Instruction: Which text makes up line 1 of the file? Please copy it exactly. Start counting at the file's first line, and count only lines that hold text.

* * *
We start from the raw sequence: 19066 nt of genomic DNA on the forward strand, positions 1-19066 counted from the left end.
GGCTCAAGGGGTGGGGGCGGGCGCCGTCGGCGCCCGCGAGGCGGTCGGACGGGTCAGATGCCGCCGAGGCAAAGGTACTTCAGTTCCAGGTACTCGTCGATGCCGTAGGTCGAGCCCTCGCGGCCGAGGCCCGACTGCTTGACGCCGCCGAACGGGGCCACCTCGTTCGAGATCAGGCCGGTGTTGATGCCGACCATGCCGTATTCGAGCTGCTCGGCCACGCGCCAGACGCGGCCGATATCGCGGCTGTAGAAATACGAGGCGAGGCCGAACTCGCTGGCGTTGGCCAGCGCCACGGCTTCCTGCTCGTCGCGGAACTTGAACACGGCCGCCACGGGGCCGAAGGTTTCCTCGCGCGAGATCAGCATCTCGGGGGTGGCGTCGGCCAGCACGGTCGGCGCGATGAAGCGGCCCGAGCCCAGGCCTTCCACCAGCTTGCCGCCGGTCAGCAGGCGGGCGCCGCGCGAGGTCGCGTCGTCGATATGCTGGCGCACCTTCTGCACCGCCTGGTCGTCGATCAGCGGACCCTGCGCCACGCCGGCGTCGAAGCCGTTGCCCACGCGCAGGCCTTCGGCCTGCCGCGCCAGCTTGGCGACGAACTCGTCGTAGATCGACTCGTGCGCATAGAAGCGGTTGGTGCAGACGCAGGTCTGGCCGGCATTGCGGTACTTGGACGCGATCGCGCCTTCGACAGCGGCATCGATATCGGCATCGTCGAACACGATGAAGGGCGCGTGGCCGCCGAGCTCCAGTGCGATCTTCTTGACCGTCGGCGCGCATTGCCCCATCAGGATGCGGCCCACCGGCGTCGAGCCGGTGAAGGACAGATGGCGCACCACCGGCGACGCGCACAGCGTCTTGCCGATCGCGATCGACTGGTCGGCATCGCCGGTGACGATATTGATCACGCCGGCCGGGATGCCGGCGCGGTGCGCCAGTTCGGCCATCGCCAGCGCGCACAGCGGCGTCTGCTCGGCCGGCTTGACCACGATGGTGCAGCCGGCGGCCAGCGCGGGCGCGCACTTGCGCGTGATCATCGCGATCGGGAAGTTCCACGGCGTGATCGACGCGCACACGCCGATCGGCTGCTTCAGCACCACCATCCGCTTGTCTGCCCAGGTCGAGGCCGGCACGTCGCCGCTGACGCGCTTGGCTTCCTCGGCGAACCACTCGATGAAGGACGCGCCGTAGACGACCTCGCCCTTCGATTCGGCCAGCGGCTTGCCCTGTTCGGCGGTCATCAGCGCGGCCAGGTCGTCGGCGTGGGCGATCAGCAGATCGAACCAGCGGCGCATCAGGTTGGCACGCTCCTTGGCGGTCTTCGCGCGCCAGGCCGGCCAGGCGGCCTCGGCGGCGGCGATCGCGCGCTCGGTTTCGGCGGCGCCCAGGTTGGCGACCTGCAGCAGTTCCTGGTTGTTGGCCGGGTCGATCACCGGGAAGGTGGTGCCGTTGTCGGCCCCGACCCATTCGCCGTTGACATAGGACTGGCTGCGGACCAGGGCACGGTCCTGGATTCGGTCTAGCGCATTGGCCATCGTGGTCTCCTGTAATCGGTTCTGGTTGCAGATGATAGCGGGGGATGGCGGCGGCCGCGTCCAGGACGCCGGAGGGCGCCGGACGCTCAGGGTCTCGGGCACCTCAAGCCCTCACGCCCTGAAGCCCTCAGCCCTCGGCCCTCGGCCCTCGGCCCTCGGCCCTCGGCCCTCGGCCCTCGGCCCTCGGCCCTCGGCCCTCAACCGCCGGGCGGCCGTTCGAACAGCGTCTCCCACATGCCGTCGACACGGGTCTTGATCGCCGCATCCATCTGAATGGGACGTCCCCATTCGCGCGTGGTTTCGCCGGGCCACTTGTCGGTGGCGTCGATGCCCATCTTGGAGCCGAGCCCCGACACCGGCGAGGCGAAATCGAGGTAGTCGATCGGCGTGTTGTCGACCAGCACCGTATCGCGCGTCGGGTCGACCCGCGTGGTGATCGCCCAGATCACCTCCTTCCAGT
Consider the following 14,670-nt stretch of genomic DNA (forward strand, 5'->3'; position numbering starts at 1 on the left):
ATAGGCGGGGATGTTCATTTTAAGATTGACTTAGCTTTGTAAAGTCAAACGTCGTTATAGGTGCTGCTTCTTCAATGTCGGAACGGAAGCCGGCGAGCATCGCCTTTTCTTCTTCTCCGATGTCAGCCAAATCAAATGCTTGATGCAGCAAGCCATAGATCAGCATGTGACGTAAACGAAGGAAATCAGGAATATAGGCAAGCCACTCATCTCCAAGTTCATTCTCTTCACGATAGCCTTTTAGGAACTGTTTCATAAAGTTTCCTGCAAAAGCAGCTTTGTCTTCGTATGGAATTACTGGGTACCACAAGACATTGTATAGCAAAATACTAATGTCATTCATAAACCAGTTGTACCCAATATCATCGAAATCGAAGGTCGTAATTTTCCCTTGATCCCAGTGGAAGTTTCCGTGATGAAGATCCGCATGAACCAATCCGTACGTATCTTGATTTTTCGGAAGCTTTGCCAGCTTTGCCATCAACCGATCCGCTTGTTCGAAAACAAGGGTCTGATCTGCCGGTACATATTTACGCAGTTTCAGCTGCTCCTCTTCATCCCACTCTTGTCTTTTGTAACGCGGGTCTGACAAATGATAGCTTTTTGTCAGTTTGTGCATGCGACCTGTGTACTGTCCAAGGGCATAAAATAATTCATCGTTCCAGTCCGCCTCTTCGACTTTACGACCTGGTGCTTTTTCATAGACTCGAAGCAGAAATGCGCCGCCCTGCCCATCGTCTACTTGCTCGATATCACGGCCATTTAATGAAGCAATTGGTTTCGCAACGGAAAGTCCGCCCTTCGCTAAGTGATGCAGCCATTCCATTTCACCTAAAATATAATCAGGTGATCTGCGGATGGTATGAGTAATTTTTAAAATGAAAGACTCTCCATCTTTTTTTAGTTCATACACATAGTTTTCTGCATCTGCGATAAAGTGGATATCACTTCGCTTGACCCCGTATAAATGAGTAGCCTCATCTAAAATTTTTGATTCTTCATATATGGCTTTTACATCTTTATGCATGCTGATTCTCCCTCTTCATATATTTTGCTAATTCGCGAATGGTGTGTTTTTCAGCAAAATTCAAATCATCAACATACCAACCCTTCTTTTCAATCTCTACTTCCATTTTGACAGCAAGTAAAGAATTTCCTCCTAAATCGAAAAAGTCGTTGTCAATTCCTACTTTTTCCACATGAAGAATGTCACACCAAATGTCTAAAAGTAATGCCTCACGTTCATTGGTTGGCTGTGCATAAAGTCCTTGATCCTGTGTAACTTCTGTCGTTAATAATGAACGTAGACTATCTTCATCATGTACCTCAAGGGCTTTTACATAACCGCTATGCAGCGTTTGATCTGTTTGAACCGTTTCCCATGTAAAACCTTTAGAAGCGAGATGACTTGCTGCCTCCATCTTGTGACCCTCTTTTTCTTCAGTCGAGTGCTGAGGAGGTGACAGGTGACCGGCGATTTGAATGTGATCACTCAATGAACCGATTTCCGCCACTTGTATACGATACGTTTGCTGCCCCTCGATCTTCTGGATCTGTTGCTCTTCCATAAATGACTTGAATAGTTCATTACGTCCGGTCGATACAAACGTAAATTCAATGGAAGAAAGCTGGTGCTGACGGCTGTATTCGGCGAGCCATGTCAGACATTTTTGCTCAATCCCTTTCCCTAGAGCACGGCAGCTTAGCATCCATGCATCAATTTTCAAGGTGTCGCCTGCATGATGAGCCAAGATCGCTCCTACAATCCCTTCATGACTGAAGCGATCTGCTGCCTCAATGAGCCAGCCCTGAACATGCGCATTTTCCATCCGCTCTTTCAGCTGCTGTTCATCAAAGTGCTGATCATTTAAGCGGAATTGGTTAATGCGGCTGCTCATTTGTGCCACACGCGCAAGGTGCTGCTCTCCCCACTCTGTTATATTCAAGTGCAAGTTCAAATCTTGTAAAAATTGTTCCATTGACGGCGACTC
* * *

We start from the raw sequence: 19066 nt of genomic DNA on the forward strand, positions 1-19066 counted from the left end.